then advised me that I should approach Mr. Chalmers and explain that the pass was no
longer in my possession.
As I made my way to this Mr. Chalmers, I found myself wondering what sort of character
I was about to meet. I knocked on the door of his secretary and explained that I needed to
talk with her boss. She spoke with him on the intercom and told me he would see me. I
entered his office to behold this big portly fellow sprawled out in this great luxurious
chair with a massive cigar held aggressively between his lips. He had a long waxed
moustache that he twisted between thumb and forefinger before, in a superior voice, and
patronising tone, asked me my reason for this interview. I was to learn later that he was
an ex –army officer, a major or similar rank. I told him that I was leaving the company
that very same day and had been asked by the pay office to provide a pass which had
been issued to me in 1959 but had not been required since the early experimental work
and secrecy was dropped when the aircraft went into full production.
I went on to tell him that I had no idea where the pass could be and couldn’t understand
why I was the first person to be made an example of. He then opened a drawer and
showed me a pass.
“This, young man”, he said “is government property and until you return your pass, you
will not be able to start in a new place of employment.” By this time I was losing my
patience and in a defiant voice replied, “you can stuff your jobs up your arse because in
ten days time, my family and I will be winging our way to a new life in Australia” and
with my hands on my hips, took two paces back.. I thought, “you great big slob, beat
that!” He did beat me when he, with a triumphant look on his face, replied, “Oh! will
you?” and picked up his telephone to tell me that I was a security risk and all he needed
to do was to phone the authorities at Heathrow Airport and we would not be allowed to
leave the country. I knew then that I was wasting my time with this clown and
stomped out of the room.

Sweat poured off my forehead as I raced back to my empty work area just in time to see
the foreman of the paint shop about to mount his motor bike ready to go home. He
“froze” with a look of amazement when he saw me and a look of disbelief crossed his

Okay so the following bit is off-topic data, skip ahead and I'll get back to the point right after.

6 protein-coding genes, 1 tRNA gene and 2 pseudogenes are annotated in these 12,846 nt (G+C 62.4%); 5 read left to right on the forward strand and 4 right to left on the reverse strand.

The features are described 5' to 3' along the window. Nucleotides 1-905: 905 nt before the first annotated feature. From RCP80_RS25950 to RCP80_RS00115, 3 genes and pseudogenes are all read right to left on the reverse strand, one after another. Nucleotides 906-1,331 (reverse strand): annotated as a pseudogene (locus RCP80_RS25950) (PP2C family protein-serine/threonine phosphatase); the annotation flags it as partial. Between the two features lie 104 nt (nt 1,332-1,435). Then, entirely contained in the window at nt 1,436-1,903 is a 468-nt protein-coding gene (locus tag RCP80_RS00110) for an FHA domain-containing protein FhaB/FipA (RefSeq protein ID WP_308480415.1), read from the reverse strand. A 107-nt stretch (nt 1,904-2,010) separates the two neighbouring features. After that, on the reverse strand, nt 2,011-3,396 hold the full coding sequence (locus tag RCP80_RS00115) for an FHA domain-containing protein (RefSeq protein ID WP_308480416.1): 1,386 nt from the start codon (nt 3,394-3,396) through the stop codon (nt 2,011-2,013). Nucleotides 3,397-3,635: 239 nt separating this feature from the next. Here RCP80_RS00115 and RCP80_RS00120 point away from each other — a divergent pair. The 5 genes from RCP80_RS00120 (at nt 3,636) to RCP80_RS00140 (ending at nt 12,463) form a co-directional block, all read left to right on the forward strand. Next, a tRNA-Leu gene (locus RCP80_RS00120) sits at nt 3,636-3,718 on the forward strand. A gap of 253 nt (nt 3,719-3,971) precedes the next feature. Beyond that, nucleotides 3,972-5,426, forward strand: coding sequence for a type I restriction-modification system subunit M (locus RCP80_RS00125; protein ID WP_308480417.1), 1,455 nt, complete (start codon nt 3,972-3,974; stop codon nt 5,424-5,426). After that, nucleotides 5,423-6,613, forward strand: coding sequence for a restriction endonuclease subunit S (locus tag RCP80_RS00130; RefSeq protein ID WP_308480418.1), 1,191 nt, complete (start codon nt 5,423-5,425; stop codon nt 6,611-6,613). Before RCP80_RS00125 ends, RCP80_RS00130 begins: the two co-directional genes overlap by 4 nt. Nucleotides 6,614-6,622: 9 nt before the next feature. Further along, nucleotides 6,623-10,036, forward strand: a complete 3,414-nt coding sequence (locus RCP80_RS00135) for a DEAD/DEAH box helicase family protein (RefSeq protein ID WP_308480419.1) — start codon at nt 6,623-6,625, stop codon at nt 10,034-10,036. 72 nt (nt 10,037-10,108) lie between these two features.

face as he listened to my horror story. He assured me that he also hadn’t a clue as to what
had happened to his pass after such a long period of not being required.
As I was talking, I glanced along the walls of the department and noticed all the empty
racks that only an hour ago were holding all the rubbish bags. “Len,” I said, “what
happens to all the rubbish bags when they leave here,” “Why do you ask,” he replied.
I went on to tell him that there was a remote possibility that my pass could have ended
up in one, as I used to keep it attached to the inside of a note book during that period of
requirement. I then learned from Len that if I hurried, I might just catch the truck drivers

before they delivered the rubbish to the tip. I was aware that the truck drivers usually
assembled in a parking area close to the company’s canteen and like greased lightning,
I headed in that direction. I was just in time and desperately, out of breath, told them of
my plight. They were very understanding and sympathetic as they had also experienced
problems with, as they described, “a bloody lunatic,” He, apparently, had interfered at
some stage. Dear readers, believe me, this story gets worse!
One of the drivers explained to me that he was willing to let me accompany him to the tip
but I would have to make my own way back as he would then be finished for the day.
“You know mate” he said, “it’s not going to be an easy task , as it’s a real shit heap out
there. What size shoes do you wear?” When I told him that I was a size seven he replied
that he had a spare pair of wellington boots but they were a size ten.
The tip was located at the far end of the flying field and was created by a landmine that
the enemy dropped in world war two. The runway itself, by international standards,